Abstract

A UV Rayleigh–Mie scattering lidar system at 355 nm has been upgraded for more-accurate temperature profiling of the troposphere by use of a new multicavity Fabry–Perot etalon (MCFPE) filter. The MCFPE filter, which was designed to improve the stability and operational characteristics of the lidar system, has three filter bandpass functions and separates one Mie scattering and two Rayleigh scattering signals from the lidar return signal and simultaneously acts as a laser frequency discriminator to lock the laser frequency. Moreover, a high-resolution grating is employed to block signal interference from Raman scattering and the solar background. A practical lidar system, which features strong system stabilization and high measurement accuracy, has been built, and the performance of the lidar system has been verified by comparison of temperature profiling between the lidar and a radiosonde. Good agreement between the two instrument measurements was obtained in terms of lapse rate and inversion layer height. Statistical temperature errors of less than 1 K up to a height of 3 km are obtainable with 5 min observation time for daytime measurements.

© 2005 Optical Society of America

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References

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    [CrossRef]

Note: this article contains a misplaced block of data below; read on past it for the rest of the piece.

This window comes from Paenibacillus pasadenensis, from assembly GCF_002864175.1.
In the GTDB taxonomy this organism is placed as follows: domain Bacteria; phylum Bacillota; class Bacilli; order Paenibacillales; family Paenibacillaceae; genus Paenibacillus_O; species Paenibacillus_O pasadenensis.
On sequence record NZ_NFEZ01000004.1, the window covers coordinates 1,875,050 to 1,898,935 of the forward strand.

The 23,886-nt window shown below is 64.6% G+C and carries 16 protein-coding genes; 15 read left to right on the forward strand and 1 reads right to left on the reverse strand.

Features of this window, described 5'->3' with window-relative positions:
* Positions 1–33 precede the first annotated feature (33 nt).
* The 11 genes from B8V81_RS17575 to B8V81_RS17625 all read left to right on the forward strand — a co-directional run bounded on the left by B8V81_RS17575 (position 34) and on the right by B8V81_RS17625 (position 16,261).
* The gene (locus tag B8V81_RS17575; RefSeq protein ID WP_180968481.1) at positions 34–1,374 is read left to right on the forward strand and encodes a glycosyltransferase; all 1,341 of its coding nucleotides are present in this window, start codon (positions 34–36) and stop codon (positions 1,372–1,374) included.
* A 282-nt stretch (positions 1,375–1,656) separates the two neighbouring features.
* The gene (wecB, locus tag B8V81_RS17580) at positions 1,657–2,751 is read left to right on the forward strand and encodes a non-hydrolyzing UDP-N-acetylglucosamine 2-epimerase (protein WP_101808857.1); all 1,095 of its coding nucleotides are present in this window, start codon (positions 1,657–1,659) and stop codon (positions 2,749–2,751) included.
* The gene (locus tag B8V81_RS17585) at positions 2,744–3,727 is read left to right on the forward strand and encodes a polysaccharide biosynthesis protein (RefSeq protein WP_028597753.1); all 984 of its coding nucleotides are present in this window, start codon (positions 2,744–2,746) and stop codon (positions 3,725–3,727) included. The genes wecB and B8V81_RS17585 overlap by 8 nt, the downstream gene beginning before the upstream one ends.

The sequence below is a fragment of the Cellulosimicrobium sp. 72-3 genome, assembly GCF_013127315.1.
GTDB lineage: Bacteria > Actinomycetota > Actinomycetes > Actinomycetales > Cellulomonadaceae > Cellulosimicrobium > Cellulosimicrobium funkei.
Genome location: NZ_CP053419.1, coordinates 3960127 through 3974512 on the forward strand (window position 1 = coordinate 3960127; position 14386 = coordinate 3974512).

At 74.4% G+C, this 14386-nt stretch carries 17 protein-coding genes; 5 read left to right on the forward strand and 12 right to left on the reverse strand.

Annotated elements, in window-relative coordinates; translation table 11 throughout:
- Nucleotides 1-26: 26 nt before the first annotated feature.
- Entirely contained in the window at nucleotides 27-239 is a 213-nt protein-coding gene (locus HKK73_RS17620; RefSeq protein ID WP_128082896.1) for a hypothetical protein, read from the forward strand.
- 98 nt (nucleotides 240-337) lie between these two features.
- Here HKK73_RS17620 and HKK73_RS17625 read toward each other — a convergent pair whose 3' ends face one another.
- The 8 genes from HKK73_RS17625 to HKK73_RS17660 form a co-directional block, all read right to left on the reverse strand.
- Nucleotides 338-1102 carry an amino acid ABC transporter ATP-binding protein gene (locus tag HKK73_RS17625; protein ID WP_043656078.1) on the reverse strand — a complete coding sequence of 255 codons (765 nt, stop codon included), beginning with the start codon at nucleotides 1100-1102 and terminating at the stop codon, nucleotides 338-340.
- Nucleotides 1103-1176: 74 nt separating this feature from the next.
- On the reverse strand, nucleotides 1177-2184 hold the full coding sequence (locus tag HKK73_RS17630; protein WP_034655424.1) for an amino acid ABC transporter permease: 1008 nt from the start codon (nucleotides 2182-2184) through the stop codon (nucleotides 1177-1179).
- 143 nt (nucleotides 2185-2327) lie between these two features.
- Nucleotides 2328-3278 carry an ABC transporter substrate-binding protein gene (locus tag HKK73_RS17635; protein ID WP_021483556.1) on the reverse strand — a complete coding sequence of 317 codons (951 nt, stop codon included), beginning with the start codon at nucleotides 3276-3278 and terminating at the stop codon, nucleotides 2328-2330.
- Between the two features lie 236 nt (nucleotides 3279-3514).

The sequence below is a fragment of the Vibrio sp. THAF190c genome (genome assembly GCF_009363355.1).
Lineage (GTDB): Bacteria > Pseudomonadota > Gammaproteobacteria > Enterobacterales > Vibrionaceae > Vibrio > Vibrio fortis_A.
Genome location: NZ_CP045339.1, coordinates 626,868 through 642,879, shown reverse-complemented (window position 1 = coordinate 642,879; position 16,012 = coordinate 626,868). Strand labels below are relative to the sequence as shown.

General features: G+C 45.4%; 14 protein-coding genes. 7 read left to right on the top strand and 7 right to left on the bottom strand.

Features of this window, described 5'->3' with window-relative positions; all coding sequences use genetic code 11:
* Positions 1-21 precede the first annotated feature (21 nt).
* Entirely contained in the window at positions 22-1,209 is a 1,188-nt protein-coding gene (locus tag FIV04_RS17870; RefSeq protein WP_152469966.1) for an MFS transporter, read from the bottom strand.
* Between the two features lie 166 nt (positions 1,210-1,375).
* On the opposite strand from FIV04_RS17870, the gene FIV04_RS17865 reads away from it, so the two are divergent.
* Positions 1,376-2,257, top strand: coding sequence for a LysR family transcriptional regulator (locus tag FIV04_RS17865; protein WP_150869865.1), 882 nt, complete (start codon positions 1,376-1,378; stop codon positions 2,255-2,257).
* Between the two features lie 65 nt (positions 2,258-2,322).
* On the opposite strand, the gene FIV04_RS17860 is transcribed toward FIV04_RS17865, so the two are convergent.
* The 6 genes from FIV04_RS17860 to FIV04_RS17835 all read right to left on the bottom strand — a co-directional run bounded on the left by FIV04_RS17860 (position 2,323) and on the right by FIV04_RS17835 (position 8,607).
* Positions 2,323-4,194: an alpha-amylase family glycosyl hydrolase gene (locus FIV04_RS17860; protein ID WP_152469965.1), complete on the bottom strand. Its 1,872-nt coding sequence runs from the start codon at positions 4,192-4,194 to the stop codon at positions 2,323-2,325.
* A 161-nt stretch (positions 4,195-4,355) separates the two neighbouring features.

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    [CrossRef]
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    [CrossRef] [PubMed]
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2005 (1)

2004 (1)

2002 (1)

2001 (1)

1999 (1)

Z. Liu, I. Matsui, N. Sugimoto, “High-spectral-resolution lidar using iodine absorption filter for atmospheric measurement,” Opt. Eng. 38, 1661–1670 (1999).
[CrossRef]

Baumgrat, R.

Behrendt, A.

Caldwell, L. M.

Demoz, B. B.

R. Marchese, P. Di Girolamo, B. B. Demoz, D. N. Whiteman, “UV Raman lidar measurement of atmospheric temperature/relative humidity during IHOP: measurements in presence of clouds,” In Proceedings of the 22nd International Laser Radar Conference (ILRC 2004), G. Pappalardo, A. Amodeo, B. Warmbein, eds. (European Space Agency, 2004), pp. 455–458.

Di Girolamo, P.

R. Marchese, P. Di Girolamo, B. B. Demoz, D. N. Whiteman, “UV Raman lidar measurement of atmospheric temperature/relative humidity during IHOP: measurements in presence of clouds,” In Proceedings of the 22nd International Laser Radar Conference (ILRC 2004), G. Pappalardo, A. Amodeo, B. Warmbein, eds. (European Space Agency, 2004), pp. 455–458.

Hair, J. W.

Hua, D.

Kobayashi, T.

Krueger, D. A.

Liu, Z.

Z. Liu, I. Matsui, N. Sugimoto, “High-spectral-resolution lidar using iodine absorption filter for atmospheric measurement,” Opt. Eng. 38, 1661–1670 (1999).
[CrossRef]

Marchese, R.

R. Marchese, P. Di Girolamo, B. B. Demoz, D. N. Whiteman, “UV Raman lidar measurement of atmospheric temperature/relative humidity during IHOP: measurements in presence of clouds,” In Proceedings of the 22nd International Laser Radar Conference (ILRC 2004), G. Pappalardo, A. Amodeo, B. Warmbein, eds. (European Space Agency, 2004), pp. 455–458.